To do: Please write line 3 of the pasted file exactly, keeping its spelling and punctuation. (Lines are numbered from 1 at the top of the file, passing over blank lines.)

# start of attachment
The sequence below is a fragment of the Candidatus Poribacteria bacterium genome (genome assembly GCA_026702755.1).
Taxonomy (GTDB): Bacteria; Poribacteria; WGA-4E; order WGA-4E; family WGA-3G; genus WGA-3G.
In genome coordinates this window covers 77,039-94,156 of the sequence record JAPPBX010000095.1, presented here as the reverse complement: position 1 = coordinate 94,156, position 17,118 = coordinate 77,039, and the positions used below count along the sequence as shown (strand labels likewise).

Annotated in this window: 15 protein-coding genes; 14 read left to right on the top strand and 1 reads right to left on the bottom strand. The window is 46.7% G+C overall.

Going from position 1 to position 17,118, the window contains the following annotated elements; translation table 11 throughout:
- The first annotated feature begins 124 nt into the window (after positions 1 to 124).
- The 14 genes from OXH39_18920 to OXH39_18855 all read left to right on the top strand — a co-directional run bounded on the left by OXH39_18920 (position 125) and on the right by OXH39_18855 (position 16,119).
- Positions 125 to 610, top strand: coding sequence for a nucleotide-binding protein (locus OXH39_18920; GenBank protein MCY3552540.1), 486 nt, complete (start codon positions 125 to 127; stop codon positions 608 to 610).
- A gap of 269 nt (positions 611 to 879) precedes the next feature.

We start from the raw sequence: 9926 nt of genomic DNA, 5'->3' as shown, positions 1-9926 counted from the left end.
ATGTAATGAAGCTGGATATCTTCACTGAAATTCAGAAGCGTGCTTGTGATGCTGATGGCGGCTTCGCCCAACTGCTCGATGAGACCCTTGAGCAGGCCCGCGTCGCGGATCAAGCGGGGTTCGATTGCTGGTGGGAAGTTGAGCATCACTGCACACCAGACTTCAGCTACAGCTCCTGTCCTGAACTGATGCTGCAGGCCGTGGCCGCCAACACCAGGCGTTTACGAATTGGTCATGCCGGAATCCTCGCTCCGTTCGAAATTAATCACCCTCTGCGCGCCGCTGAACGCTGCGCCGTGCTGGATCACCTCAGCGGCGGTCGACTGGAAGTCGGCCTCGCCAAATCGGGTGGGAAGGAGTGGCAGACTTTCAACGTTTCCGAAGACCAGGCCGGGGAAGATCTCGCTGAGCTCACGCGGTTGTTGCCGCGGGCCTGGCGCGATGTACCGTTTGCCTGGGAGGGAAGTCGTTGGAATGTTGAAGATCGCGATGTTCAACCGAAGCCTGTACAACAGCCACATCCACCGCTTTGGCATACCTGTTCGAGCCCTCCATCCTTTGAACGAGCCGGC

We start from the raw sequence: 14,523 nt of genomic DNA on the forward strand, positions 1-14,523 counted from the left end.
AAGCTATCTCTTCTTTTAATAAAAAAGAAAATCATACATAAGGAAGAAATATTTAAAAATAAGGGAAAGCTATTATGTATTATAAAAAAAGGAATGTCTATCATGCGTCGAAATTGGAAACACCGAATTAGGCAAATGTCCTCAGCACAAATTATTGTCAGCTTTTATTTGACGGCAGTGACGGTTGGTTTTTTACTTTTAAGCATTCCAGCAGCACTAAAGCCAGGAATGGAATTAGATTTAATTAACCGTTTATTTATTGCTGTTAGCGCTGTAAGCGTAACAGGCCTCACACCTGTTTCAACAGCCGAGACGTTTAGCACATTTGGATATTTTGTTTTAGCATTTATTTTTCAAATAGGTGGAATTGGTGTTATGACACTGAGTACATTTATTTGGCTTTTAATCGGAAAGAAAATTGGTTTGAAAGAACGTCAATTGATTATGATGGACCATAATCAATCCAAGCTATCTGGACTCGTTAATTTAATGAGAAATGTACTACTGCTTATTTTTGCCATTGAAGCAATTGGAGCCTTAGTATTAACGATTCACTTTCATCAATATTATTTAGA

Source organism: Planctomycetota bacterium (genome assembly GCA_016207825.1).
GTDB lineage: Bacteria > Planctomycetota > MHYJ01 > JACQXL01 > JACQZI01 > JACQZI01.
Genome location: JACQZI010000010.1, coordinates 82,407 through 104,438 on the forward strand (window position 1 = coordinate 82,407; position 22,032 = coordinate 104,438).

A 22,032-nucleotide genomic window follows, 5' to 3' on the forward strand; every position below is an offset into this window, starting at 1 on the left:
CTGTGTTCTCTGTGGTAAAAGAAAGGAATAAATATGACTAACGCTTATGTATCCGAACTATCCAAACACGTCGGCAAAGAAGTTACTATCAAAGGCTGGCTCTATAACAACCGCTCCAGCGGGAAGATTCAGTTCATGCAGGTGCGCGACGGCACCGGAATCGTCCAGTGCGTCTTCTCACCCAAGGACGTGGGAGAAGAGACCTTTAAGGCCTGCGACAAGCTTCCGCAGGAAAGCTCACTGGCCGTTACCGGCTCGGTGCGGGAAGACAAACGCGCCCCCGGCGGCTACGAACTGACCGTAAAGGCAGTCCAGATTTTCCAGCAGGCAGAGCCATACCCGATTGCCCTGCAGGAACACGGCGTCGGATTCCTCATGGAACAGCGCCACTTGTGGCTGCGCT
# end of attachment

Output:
In genome coordinates this window covers 77,039-94,156 of the sequence record JAPPBX010000095.1, presented here as the reverse complement: position 1 = coordinate 94,156, position 17,118 = coordinate 77,039, and the positions used below count along the sequence as shown (strand labels likewise).